US Coins

GAO report cites cost savings for U.S. coin alloys

In a 44-page report released March 21 by the Government Accountability Office, the agency recommends Congress grant the Treasury secretary the authority to alter the metal composition of circulating coins if the new metal compositions reduce the cost of coin production. 

The same report also determined that replacing the $1 note with a $1 coin would result in net loss to the government.

The report was delivered to Sen. Mike Enzi, R-Wyo., chairman of the Senate Committee on the Budget.

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The GAO recommends providing the Treasury secretary “with the authority to alter the metal composition of circulating coins if the new metal compositions reduce the cost of coin production and do not affect the size, weight, appearance, or electromagnetic signature of the coins.”

Copies of the report were also sent to the Treasury Department, the U.S. Mint, Bureau of Engraving and Printing and Federal Reserve.

The GAO undertook a study to examine any financial benefit of switching to a $1 coin from the $1 note, which the agency deemed “unlikely,” while finding that “changing [the $1] coin metal content could result in cost savings.”

The GAO report explains that the United States spent $1.3 billion in 2017 to produce, process and circulate U.S. coins and paper money for use in the economy.

Since 2006, the production costs for the cent and 5-cent coin have exceeded their face value, according to the report.

The Mint has conducted research and development since 2010 into compositional alternatives to the current metals and alloys, pursuant to the Coin Modernization, Oversight and Continuity Act of 2010.

The Mint’s research has concluded that, while alternatives are possible for the 5-cent coin composition, none is identified that would bring the cost of cent production below one cent.

Dollar: note vs coin

The GAO found that, depending on the scenario, replacing the $1 Federal Reserve note with a $1 coin could result in a net loss to the government of up to $2.6 billion over 30 years.

The U.S. Mint continues to strike $1 coins, but only for numismatic sales in rolls and sets.

According to the GAO’s analysis, “the government would likely incur a net loss over 30 years if it replaced the $1 note with a $1 coin.”

“We conducted a number of simulations that used different sets of assumptions to estimate the net benefit to the government of replacing the $1 note with a $1 coin,” according to the GAO’s findings. “In almost every simulation, the net benefit to the government from switching to a $1 coin was negative, or an overall net loss.”

The GAO explains that for each set of assumptions, the agency “simulated the status quo scenario in which notes are not replaced by coins, as well as two replacement scenarios.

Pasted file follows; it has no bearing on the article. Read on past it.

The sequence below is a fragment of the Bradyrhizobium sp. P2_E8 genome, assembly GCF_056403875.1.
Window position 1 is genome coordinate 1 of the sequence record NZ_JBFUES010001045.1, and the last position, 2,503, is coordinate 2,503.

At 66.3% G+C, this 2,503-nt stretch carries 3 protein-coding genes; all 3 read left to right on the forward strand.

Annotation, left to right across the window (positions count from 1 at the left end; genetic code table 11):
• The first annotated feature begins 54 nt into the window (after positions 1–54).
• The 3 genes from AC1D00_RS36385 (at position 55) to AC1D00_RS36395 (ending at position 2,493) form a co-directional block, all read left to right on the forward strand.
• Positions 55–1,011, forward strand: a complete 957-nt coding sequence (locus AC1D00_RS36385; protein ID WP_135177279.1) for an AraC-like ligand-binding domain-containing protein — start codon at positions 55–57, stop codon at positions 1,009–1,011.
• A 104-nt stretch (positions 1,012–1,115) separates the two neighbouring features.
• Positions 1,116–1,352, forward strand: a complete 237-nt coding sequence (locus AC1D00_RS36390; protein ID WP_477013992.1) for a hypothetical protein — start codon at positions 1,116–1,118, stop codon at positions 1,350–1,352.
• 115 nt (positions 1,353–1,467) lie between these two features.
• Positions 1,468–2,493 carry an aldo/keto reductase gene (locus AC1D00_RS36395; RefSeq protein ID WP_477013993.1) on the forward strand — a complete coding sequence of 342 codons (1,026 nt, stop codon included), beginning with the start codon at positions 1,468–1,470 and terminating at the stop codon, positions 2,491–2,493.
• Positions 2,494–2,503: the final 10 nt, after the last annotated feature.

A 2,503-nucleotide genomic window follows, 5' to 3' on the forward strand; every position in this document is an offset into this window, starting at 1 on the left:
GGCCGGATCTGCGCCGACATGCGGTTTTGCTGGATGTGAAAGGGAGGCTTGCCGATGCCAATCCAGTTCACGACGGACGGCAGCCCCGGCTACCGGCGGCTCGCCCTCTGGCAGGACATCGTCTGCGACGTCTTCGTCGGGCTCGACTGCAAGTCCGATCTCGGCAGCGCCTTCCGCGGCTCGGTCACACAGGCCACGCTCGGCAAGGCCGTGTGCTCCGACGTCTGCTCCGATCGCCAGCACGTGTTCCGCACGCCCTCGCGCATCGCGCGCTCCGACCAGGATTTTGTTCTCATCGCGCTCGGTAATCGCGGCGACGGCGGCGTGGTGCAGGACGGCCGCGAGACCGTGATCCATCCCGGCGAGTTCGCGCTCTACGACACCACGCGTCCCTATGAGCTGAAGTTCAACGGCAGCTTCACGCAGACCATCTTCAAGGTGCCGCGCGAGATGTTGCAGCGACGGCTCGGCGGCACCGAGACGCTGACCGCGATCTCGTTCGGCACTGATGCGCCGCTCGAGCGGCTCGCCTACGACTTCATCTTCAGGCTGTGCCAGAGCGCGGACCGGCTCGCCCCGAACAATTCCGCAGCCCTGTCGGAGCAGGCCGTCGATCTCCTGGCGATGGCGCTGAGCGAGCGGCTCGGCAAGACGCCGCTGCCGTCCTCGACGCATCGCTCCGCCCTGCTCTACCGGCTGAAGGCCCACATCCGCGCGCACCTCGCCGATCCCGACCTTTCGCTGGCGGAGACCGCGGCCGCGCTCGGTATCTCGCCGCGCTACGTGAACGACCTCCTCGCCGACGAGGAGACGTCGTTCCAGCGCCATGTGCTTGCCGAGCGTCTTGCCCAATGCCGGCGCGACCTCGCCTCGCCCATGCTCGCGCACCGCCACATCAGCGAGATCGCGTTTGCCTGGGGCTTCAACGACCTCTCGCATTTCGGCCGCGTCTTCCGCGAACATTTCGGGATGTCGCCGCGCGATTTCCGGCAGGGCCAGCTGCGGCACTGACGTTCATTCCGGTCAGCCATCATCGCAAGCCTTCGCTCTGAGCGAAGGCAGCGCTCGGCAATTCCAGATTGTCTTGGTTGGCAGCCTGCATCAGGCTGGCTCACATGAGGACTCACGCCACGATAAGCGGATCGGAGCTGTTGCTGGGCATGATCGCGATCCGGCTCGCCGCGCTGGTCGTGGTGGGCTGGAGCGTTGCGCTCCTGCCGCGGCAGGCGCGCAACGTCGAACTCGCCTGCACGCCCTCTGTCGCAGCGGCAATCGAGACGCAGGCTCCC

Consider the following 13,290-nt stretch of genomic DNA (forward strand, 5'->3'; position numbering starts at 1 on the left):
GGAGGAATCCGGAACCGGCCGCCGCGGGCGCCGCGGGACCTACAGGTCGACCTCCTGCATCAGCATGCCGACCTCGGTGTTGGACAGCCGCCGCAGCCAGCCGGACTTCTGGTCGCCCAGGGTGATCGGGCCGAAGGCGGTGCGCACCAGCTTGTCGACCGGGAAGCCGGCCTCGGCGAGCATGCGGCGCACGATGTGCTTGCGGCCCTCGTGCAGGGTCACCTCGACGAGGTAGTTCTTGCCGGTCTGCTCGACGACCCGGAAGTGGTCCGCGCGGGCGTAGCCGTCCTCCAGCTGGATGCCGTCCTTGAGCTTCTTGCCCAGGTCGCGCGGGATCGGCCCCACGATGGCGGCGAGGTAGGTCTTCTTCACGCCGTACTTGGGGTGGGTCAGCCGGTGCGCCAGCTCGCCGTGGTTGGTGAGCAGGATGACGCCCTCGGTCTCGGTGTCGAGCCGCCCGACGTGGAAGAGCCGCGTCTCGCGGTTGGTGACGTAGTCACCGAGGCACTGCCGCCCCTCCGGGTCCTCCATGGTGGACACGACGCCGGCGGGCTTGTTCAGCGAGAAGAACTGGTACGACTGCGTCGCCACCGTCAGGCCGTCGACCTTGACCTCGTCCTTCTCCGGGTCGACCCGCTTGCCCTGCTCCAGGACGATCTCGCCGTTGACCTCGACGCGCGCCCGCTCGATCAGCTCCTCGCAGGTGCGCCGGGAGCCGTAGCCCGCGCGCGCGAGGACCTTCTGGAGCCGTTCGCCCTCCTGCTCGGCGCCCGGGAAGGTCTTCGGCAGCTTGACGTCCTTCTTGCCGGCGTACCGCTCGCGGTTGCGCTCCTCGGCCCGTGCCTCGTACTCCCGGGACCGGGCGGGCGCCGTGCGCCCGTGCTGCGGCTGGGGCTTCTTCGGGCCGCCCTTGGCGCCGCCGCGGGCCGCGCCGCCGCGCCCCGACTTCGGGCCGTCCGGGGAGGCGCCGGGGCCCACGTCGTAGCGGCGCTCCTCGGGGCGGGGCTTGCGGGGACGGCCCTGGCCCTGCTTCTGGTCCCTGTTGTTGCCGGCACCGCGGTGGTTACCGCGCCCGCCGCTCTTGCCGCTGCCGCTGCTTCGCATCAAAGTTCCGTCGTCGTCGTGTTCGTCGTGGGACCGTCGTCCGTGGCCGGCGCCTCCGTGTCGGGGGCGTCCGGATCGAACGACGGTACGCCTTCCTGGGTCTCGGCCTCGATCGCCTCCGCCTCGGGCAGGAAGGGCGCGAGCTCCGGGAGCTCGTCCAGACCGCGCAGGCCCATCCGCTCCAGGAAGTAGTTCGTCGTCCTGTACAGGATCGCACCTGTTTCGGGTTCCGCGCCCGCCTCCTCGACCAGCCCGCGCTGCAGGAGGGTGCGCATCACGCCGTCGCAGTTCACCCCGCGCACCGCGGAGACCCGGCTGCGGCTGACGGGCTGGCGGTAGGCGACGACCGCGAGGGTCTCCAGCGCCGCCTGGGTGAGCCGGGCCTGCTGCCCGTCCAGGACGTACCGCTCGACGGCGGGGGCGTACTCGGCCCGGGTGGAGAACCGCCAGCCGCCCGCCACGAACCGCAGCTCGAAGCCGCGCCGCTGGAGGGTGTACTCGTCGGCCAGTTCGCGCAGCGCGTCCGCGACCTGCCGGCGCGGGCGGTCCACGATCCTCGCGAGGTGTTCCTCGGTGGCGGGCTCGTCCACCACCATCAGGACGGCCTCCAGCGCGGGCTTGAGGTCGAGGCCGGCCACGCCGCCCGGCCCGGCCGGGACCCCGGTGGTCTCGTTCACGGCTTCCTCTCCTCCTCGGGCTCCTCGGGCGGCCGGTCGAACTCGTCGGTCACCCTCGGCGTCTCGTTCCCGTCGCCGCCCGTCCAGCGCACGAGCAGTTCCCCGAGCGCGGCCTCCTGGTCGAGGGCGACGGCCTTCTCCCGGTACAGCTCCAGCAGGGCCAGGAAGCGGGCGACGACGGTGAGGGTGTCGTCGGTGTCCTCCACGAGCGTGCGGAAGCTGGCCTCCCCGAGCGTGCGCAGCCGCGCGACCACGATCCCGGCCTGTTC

??Under “gradual replacement,” the Federal Reserve would replace $1 notes with $1 coins as the notes became unfit for circulation.

??Under “active replacement,” notes would be replaced by coins more quickly because the Federal Reserve would destroy unfit notes as well as some fit notes each year and replace them with $1 coins.

“In both replacement scenarios, we assumed that the public would increase its holdings of cash when coins are used instead of notes and that the replacement ratio would be 1.5 coins for each note,” according to the GAO report. “We found that the present value of the net loss incurred by the government over 30 years would be about $2.6 billion with gradual replacement and about $611 million with active replacement.”

The Mint currently produces $1 coins for the Native American and American Innovation series.

No $1 coins have been struck for circulation since former Treasury Secretary Timothy F. Geithner suspended such production on Dec. 13, 2011. The James A. Garfield Presidential dollar is the last $1 coin struck and released into circulation.

Cent, 5-cent costs

The Mint estimated during Fiscal Year 2017 the bureau stood to save approximately $27 million annually if production of the Lincoln cent was suspended. For FY 2017, the Mint lost $27.3 million from the combined production at the Denver and Philadelphia Mints of 8.4 billion cents.

Projected savings in future years would fluctuate with the price of metals, in the case of the cent, zinc and copper. Suspending cent output would be implemented over a two-and-a-half-year period. The first year, according to the GAO, would be reserved for planning and preparation for the suspension, with the remaining one and a half years dedicated to ending contracts with suppliers.

The U.S. Mint currently secures ready-to-strike cent planchets from Jarden Zinc Products in Greenville, Tennessee.

The U.S. Mint estimates savings of between $2.2 million and $9.1 million annually over a 10-year period if the bureau changed the alloy of the Jefferson 5-cent coin from 75 percent copper, 25 percent nickel, to 80 percent copper and 20 percent nickel.

Mint estimates are based on Fiscal Year 2017 production of 1.3 billion 5-cent coins at a cost of $86 million.

Savings would fluctuate based on metal costs and the number of coins needed for commerce.

In FY 2017, the cost to strike a 5-cent coin was 6.6 cents, which would have dropped to 6.4 cents had the alloy been 80/20 copper-nickel, and 5.9 cents if the Mint opted for an alloy of copper, nickel, manganese and zinc.

The blanks from which finished planchets are made for the 5-cent coin are executed at the Denver and Philadelphia Mints from coil strip supplied by Olin Brass Corp. and PMX Industries. 

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